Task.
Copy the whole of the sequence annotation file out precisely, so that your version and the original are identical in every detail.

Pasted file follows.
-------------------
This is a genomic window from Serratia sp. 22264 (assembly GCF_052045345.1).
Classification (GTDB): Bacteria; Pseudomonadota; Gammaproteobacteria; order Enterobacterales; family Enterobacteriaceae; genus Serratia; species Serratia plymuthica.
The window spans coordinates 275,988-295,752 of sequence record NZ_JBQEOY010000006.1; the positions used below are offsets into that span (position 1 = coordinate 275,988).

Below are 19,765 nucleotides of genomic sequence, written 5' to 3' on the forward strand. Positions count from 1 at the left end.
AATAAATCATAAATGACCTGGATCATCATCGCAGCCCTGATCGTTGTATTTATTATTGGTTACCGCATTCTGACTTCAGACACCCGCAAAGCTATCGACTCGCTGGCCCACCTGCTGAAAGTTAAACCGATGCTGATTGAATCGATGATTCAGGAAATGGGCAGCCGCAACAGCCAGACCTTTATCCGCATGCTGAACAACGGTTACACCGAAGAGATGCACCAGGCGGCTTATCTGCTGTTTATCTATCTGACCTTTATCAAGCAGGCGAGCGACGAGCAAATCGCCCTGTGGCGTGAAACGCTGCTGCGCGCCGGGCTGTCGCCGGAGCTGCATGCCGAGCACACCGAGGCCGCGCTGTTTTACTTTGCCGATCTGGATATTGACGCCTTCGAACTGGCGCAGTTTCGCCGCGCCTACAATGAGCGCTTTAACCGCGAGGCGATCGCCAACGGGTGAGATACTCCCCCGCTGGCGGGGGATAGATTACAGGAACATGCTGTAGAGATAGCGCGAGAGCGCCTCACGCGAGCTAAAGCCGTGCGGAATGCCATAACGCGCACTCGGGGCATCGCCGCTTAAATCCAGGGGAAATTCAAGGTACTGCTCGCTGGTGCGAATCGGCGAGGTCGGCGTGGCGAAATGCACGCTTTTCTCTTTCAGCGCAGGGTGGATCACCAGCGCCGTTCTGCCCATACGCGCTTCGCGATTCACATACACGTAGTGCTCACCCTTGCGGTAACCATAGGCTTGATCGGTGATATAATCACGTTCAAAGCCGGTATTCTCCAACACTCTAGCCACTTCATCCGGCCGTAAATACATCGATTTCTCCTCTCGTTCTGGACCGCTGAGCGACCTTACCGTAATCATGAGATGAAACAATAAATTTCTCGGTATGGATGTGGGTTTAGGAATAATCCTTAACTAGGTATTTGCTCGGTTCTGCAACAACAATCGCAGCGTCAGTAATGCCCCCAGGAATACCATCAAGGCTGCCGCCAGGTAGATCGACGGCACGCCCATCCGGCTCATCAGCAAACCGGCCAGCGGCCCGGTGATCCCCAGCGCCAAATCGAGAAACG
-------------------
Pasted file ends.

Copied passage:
This is a genomic window from Serratia sp. 22264 (assembly GCF_052045345.1).
Classification (GTDB): Bacteria; Pseudomonadota; Gammaproteobacteria; order Enterobacterales; family Enterobacteriaceae; genus Serratia; species Serratia plymuthica.
The window spans coordinates 275,988-295,752 of sequence record NZ_JBQEOY010000006.1; the positions used below are offsets into that span (position 1 = coordinate 275,988).

Below are 19,765 nucleotides of genomic sequence, written 5' to 3' on the forward strand. Positions count from 1 at the left end.
AATAAATCATAAATGACCTGGATCATCATCGCAGCCCTGATCGTTGTATTTATTATTGGTTACCGCATTCTGACTTCAGACACCCGCAAAGCTATCGACTCGCTGGCCCACCTGCTGAAAGTTAAACCGATGCTGATTGAATCGATGATTCAGGAAATGGGCAGCCGCAACAGCCAGACCTTTATCCGCATGCTGAACAACGGTTACACCGAAGAGATGCACCAGGCGGCTTATCTGCTGTTTATCTATCTGACCTTTATCAAGCAGGCGAGCGACGAGCAAATCGCCCTGTGGCGTGAAACGCTGCTGCGCGCCGGGCTGTCGCCGGAGCTGCATGCCGAGCACACCGAGGCCGCGCTGTTTTACTTTGCCGATCTGGATATTGACGCCTTCGAACTGGCGCAGTTTCGCCGCGCCTACAATGAGCGCTTTAACCGCGAGGCGATCGCCAACGGGTGAGATACTCCCCCGCTGGCGGGGGATAGATTACAGGAACATGCTGTAGAGATAGCGCGAGAGCGCCTCACGCGAGCTAAAGCCGTGCGGAATGCCATAACGCGCACTCGGGGCATCGCCGCTTAAATCCAGGGGAAATTCAAGGTACTGCTCGCTGGTGCGAATCGGCGAGGTCGGCGTGGCGAAATGCACGCTTTTCTCTTTCAGCGCAGGGTGGATCACCAGCGCCGTTCTGCCCATACGCGCTTCGCGATTCACATACACGTAGTGCTCACCCTTGCGGTAACCATAGGCTTGATCGGTGATATAATCACGTTCAAAGCCGGTATTCTCCAACACTCTAGCCACTTCATCCGGCCGTAAATACATCGATTTCTCCTCTCGTTCTGGACCGCTGAGCGACCTTACCGTAATCATGAGATGAAACAATAAATTTCTCGGTATGGATGTGGGTTTAGGAATAATCCTTAACTAGGTATTTGCTCGGTTCTGCAACAACAATCGCAGCGTCAGTAATGCCCCCAGGAATACCATCAAGGCTGCCGCCAGGTAGATCGACGGCACGCCCATCCGGCTCATCAGCAAACCGGCCAGCGGCCCGGTGATCCCCAGCGCCAAATCGAGAAACG